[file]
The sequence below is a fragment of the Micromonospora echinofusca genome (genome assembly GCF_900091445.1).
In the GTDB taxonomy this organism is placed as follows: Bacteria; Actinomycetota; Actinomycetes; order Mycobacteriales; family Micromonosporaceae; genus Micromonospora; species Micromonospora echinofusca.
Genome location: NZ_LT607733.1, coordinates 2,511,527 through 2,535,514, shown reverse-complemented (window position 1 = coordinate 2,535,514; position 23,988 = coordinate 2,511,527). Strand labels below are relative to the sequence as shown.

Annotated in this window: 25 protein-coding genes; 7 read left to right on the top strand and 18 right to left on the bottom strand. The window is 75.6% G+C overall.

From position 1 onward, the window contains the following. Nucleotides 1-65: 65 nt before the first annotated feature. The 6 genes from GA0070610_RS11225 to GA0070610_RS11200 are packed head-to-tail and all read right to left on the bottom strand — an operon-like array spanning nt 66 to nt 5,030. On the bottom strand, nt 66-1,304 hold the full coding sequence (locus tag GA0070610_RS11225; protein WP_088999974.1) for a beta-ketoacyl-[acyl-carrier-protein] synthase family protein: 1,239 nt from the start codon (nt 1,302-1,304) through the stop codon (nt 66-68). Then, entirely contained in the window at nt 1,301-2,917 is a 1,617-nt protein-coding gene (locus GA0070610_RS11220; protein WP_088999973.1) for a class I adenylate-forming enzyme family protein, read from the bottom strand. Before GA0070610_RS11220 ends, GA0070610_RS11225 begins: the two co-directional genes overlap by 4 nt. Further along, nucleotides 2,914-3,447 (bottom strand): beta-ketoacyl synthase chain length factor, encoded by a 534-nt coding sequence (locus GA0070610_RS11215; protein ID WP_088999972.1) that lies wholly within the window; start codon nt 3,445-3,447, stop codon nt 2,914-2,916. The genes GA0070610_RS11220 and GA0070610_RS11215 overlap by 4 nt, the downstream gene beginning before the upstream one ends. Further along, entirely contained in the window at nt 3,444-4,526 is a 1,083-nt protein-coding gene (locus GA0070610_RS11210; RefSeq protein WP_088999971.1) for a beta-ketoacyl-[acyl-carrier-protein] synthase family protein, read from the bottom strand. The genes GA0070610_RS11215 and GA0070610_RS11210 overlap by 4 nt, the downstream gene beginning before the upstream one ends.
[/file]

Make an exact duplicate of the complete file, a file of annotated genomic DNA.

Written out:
The sequence below is a fragment of the Micromonospora echinofusca genome (genome assembly GCF_900091445.1).
In the GTDB taxonomy this organism is placed as follows: Bacteria; Actinomycetota; Actinomycetes; order Mycobacteriales; family Micromonosporaceae; genus Micromonospora; species Micromonospora echinofusca.
Genome location: NZ_LT607733.1, coordinates 2,511,527 through 2,535,514, shown reverse-complemented (window position 1 = coordinate 2,535,514; position 23,988 = coordinate 2,511,527). Strand labels below are relative to the sequence as shown.

Annotated in this window: 25 protein-coding genes; 7 read left to right on the top strand and 18 right to left on the bottom strand. The window is 75.6% G+C overall.

From position 1 onward, the window contains the following. Nucleotides 1-65: 65 nt before the first annotated feature. The 6 genes from GA0070610_RS11225 to GA0070610_RS11200 are packed head-to-tail and all read right to left on the bottom strand — an operon-like array spanning nt 66 to nt 5,030. On the bottom strand, nt 66-1,304 hold the full coding sequence (locus tag GA0070610_RS11225; protein WP_088999974.1) for a beta-ketoacyl-[acyl-carrier-protein] synthase family protein: 1,239 nt from the start codon (nt 1,302-1,304) through the stop codon (nt 66-68). Then, entirely contained in the window at nt 1,301-2,917 is a 1,617-nt protein-coding gene (locus GA0070610_RS11220; protein WP_088999973.1) for a class I adenylate-forming enzyme family protein, read from the bottom strand. Before GA0070610_RS11220 ends, GA0070610_RS11225 begins: the two co-directional genes overlap by 4 nt. Further along, nucleotides 2,914-3,447 (bottom strand): beta-ketoacyl synthase chain length factor, encoded by a 534-nt coding sequence (locus GA0070610_RS11215; protein ID WP_088999972.1) that lies wholly within the window; start codon nt 3,445-3,447, stop codon nt 2,914-2,916. The genes GA0070610_RS11220 and GA0070610_RS11215 overlap by 4 nt, the downstream gene beginning before the upstream one ends. Further along, entirely contained in the window at nt 3,444-4,526 is a 1,083-nt protein-coding gene (locus GA0070610_RS11210; RefSeq protein WP_088999971.1) for a beta-ketoacyl-[acyl-carrier-protein] synthase family protein, read from the bottom strand. The genes GA0070610_RS11215 and GA0070610_RS11210 overlap by 4 nt, the downstream gene beginning before the upstream one ends.